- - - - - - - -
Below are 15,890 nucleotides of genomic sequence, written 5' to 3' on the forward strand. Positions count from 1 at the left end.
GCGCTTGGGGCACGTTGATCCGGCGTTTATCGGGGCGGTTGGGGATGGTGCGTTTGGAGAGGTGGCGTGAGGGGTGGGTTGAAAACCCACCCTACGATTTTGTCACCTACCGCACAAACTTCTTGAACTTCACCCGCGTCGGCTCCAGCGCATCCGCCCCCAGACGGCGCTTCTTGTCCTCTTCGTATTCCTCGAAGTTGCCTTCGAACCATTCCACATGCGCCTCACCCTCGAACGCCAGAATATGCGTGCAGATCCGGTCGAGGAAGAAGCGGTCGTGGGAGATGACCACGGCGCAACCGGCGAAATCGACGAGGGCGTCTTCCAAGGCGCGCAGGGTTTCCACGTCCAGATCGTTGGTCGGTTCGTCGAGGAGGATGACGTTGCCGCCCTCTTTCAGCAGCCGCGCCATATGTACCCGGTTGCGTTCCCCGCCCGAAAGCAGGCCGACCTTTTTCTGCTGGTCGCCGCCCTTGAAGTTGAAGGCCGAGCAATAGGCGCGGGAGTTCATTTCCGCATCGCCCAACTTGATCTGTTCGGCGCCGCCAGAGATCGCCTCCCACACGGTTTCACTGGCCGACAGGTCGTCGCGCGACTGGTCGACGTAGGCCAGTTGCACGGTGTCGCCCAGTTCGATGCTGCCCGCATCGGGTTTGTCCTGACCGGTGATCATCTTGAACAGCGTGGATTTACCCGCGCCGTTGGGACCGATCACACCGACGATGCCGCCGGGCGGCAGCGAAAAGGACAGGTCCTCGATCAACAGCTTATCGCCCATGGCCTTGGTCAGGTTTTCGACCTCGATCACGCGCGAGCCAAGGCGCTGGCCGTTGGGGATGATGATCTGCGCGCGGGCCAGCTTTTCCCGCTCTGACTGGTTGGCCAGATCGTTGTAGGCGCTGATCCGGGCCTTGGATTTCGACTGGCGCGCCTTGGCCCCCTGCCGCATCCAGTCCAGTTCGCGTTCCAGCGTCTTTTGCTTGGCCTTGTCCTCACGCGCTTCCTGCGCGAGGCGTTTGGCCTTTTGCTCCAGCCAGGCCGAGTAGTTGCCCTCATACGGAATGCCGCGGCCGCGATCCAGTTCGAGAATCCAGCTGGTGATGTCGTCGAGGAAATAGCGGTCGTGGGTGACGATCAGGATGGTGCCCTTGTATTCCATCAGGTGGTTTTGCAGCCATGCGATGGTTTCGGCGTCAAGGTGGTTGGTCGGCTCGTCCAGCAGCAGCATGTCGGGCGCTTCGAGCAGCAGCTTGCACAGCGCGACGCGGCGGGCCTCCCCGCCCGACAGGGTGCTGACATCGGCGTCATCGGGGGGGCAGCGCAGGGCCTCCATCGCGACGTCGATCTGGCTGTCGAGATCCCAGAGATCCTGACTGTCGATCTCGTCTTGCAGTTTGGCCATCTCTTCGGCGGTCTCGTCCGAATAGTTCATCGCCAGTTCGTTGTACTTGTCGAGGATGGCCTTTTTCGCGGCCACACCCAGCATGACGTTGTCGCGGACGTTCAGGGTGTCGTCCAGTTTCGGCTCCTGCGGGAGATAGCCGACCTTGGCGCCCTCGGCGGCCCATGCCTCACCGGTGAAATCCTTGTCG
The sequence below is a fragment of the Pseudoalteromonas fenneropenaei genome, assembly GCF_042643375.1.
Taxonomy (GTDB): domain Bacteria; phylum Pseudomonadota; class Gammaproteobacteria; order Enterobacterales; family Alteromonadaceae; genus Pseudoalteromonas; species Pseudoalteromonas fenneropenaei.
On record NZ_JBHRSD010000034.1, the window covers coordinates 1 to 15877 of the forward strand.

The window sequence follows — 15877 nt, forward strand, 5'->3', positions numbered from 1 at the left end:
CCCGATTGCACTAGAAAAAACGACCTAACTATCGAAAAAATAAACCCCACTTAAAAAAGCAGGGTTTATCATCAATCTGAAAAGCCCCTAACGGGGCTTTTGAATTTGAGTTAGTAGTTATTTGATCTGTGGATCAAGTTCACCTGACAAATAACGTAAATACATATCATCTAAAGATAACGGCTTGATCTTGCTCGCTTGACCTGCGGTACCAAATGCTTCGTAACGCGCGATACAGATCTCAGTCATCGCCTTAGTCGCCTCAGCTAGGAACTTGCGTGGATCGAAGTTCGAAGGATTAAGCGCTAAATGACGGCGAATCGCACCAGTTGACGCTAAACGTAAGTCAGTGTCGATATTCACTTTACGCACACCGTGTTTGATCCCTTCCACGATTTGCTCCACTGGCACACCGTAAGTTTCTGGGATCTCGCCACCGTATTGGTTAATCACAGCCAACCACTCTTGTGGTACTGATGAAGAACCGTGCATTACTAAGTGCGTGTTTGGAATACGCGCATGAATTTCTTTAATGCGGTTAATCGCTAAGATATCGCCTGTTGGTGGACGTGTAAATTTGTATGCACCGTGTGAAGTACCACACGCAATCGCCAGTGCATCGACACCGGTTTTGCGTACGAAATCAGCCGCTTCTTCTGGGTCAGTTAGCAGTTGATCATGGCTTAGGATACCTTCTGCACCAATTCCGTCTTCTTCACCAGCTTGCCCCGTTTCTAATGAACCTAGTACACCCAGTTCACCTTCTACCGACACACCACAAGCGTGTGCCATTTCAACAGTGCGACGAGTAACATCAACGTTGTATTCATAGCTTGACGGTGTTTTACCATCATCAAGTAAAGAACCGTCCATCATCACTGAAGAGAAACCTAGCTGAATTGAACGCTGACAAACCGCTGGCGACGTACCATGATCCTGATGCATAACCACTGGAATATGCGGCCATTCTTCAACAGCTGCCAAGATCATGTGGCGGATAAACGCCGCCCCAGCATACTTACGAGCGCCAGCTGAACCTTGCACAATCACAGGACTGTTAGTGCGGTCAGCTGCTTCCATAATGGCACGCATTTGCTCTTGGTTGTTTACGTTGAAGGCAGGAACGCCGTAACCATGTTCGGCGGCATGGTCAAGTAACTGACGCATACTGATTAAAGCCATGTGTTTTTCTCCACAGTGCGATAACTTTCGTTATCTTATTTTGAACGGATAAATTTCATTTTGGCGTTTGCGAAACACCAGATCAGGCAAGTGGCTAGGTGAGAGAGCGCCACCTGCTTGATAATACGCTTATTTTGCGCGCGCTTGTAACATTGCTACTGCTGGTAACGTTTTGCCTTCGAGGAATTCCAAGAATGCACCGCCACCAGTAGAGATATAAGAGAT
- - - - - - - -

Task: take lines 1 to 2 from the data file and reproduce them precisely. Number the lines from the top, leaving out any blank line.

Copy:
Below are 15,890 nucleotides of genomic sequence, written 5' to 3' on the forward strand. Positions count from 1 at the left end.
GCGCTTGGGGCACGTTGATCCGGCGTTTATCGGGGCGGTTGGGGATGGTGCGTTTGGAGAGGTGGCGTGAGGGGTGGGTTGAAAACCCACCCTACGATTTTGTCACCTACCGCACAAACTTCTTGAACTTCACCCGCGTCGGCTCCAGCGCATCCGCCCCCAGACGGCGCTTCTTGTCCTCTTCGTATTCCTCGAAGTTGCCTTCGAACCATTCCACATGCGCCTCACCCTCGAACGCCAGAATATGCGTGCAGATCCGGTCGAGGAAGAAGCGGTCGTGGGAGATGACCACGGCGCAACCGGCGAAATCGACGAGGGCGTCTTCCAAGGCGCGCAGGGTTTCCACGTCCAGATCGTTGGTCGGTTCGTCGAGGAGGATGACGTTGCCGCCCTCTTTCAGCAGCCGCGCCATATGTACCCGGTTGCGTTCCCCGCCCGAAAGCAGGCCGACCTTTTTCTGCTGGTCGCCGCCCTTGAAGTTGAAGGCCGAGCAATAGGCGCGGGAGTTCATTTCCGCATCGCCCAACTTGATCTGTTCGGCGCCGCCAGAGATCGCCTCCCACACGGTTTCACTGGCCGACAGGTCGTCGCGCGACTGGTCGACGTAGGCCAGTTGCACGGTGTCGCCCAGTTCGATGCTGCCCGCATCGGGTTTGTCCTGACCGGTGATCATCTTGAACAGCGTGGATTTACCCGCGCCGTTGGGACCGATCACACCGACGATGCCGCCGGGCGGCAGCGAAAAGGACAGGTCCTCGATCAACAGCTTATCGCCCATGGCCTTGGTCAGGTTTTCGACCTCGATCACGCGCGAGCCAAGGCGCTGGCCGTTGGGGATGATGATCTGCGCGCGGGCCAGCTTTTCCCGCTCTGACTGGTTGGCCAGATCGTTGTAGGCGCTGATCCGGGCCTTGGATTTCGACTGGCGCGCCTTGGCCCCCTGCCGCATCCAGTCCAGTTCGCGTTCCAGCGTCTTTTGCTTGGCCTTGTCCTCACGCGCTTCCTGCGCGAGGCGTTTGGCCTTTTGCTCCAGCCAGGCCGAGTAGTTGCCCTCATACGGAATGCCGCGGCCGCGATCCAGTTCGAGAATCCAGCTGGTGATGTCGTCGAGGAAATAGCGGTCGTGGGTGACGATCAGGATGGTGCCCTTGTATTCCATCAGGTGGTTTTGCAGCCATGCGATGGTTTCGGCGTCAAGGTGGTTGGTCGGCTCGTCCAGCAGCAGCATGTCGGGCGCTTCGAGCAGCAGCTTGCACAGCGCGACGCGGCGGGCCTCCCCGCCCGACAGGGTGCTGACATCGGCGTCATCGGGGGGGCAGCGCAGGGCCTCCATCGCGACGTCGATCTGGCTGTCGAGATCCCAGAGATCCTGACTGTCGATCTCGTCTTGCAGTTTGGCCATCTCTTCGGCGGTCTCGTCCGAATAGTTCATCGCCAGTTCGTTGTACTTGTCGAGGATGGCCTTTTTCGCGGCCACACCCAGCATGACGTTGTCGCGGACGTTCAGGGTGTCGTCCAGTTTCGGCTCCTGCGGGAGATAGCCGACCTTGGCGCCCTCGGCGGCCCATGCCTCACCGGTGAAATCCTTGTCG